Maker Space has been a huge buzzword for all professions that involve working with children, including k12 teachers. My sister, who is currently pursuing her dream to become a youth librarian, talks about Maker Spaces constantly. And I mean constantly. I’ve listened to her and I know what they are but she’s my sister, so honestly, a lot of it goes in one ear and out the other. But, when I heard my EDIT 2000 teacher mention Maker Spaces on the first day of class, I thought maybe this was a topic worth investigating further.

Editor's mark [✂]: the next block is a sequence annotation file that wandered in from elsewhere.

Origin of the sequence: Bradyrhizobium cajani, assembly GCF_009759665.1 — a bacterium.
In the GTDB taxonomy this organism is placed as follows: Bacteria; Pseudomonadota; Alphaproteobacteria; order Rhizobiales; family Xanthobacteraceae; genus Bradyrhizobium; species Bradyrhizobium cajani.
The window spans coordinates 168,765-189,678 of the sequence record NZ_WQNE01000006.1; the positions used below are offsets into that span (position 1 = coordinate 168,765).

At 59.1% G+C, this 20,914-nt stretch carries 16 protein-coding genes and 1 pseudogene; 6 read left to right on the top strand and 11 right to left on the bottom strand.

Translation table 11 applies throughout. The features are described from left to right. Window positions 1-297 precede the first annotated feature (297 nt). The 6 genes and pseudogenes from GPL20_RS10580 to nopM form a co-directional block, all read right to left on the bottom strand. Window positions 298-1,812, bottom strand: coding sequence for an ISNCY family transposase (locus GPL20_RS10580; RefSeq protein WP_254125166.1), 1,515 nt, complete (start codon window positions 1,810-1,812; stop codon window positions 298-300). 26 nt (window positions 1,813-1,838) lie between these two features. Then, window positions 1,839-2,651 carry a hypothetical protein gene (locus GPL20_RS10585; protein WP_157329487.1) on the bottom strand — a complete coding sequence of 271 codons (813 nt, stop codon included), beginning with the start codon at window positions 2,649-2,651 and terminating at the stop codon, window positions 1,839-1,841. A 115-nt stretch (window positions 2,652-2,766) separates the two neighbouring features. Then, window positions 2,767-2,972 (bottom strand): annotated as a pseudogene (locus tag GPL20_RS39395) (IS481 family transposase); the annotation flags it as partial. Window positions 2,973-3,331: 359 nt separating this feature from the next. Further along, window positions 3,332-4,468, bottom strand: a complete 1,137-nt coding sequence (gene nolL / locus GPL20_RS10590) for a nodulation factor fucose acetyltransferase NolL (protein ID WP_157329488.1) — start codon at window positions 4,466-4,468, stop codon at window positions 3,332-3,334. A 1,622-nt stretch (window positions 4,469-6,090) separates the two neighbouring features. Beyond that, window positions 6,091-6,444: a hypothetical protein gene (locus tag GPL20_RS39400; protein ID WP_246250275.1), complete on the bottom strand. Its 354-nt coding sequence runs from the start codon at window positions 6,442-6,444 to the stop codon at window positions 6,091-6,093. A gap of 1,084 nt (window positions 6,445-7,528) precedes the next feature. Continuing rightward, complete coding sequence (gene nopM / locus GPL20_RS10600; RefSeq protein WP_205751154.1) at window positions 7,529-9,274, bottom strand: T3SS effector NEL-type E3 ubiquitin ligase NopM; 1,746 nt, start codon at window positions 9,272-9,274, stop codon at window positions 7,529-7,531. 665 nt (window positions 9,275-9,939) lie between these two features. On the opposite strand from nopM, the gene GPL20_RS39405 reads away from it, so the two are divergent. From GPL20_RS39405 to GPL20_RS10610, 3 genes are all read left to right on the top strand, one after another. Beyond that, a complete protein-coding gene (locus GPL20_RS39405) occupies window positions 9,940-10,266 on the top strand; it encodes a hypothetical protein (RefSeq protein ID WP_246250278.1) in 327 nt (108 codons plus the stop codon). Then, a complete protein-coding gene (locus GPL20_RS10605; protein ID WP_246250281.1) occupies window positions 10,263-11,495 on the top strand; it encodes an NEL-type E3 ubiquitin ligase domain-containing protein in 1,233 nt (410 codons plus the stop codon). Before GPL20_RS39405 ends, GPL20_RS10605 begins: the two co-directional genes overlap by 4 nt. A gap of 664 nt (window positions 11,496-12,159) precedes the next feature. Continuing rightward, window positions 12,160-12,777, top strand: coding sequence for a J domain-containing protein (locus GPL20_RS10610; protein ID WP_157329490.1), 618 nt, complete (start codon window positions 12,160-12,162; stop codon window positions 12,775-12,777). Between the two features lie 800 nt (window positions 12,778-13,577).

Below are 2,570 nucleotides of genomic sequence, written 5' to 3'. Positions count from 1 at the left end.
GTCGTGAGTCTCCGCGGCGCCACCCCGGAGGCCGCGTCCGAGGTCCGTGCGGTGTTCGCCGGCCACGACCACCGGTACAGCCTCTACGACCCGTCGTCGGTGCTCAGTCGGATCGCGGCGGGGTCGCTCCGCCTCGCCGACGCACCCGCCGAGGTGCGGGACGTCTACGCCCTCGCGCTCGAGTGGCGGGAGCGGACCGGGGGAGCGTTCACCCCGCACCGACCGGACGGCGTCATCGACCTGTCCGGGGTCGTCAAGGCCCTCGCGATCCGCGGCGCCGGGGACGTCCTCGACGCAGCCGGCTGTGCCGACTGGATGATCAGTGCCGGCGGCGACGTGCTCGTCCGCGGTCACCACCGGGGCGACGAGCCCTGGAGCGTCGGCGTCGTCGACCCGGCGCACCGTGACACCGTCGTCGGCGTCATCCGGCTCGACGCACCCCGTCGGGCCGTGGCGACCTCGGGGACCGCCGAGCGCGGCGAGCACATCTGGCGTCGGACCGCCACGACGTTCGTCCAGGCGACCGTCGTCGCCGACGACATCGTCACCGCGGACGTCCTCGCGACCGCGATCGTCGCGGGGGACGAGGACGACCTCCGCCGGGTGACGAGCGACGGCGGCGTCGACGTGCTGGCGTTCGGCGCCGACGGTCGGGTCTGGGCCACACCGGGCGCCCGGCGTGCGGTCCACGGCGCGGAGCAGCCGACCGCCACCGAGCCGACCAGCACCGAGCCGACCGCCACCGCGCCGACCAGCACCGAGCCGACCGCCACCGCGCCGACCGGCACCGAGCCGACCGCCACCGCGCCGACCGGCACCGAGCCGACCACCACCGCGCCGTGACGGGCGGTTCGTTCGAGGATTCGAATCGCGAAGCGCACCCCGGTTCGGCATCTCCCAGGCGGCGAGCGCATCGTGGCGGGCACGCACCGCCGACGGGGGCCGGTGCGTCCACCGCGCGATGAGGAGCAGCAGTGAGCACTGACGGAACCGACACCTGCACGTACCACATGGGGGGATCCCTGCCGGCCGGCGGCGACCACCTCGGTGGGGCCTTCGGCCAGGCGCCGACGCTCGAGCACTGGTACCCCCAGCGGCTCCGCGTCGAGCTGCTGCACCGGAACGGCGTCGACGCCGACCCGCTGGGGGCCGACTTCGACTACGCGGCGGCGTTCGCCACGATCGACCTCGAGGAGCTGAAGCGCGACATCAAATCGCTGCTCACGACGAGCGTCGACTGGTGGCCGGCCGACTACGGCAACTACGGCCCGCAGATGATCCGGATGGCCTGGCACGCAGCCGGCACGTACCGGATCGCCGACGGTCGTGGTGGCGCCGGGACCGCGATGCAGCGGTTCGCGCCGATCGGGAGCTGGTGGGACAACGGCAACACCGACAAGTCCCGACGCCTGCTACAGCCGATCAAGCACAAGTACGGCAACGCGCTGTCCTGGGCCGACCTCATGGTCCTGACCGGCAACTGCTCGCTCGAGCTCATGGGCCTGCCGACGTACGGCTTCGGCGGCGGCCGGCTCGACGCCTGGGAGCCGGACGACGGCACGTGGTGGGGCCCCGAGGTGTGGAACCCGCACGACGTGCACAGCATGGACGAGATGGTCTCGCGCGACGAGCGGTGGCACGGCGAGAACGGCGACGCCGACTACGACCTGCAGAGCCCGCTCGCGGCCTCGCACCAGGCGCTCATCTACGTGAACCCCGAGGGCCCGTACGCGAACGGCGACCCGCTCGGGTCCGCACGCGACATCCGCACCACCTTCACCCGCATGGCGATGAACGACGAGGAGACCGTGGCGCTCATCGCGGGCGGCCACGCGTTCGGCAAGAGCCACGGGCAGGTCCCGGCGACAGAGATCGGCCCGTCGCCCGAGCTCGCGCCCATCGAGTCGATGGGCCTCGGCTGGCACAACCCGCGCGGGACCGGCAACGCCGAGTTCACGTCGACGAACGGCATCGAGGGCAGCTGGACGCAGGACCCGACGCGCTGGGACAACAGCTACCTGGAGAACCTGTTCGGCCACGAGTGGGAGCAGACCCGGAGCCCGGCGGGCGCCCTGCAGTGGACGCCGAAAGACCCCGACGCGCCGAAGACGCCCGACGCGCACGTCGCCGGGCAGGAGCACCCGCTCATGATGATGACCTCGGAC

Maker Spaces are all about fostering creativity and, in some ways, independence. Personally, I don’t feel like I had a lot of time in school to explore my creativity in a way that didn’t involve me getting graded on it. I was a pretty tightly wound kid so, if it involved getting a grade, I definitely did not focus on the creative aspect of the project. It was all about getting an A. And for the most part that worked for me, but I do wish I had an area in school or in my library where creativity was the reason I was there and I didn’t really have to worry about being judged for what I created.
I’m really excited to work on this topic for my 20% Project. To start I’ve followed a few Maker Space experts on Twitter. Some profiles I’ve followed are: @makerfaire @NancyJoLambert and @sjgorman. I am also monitoring #makerspace and #makerfaire.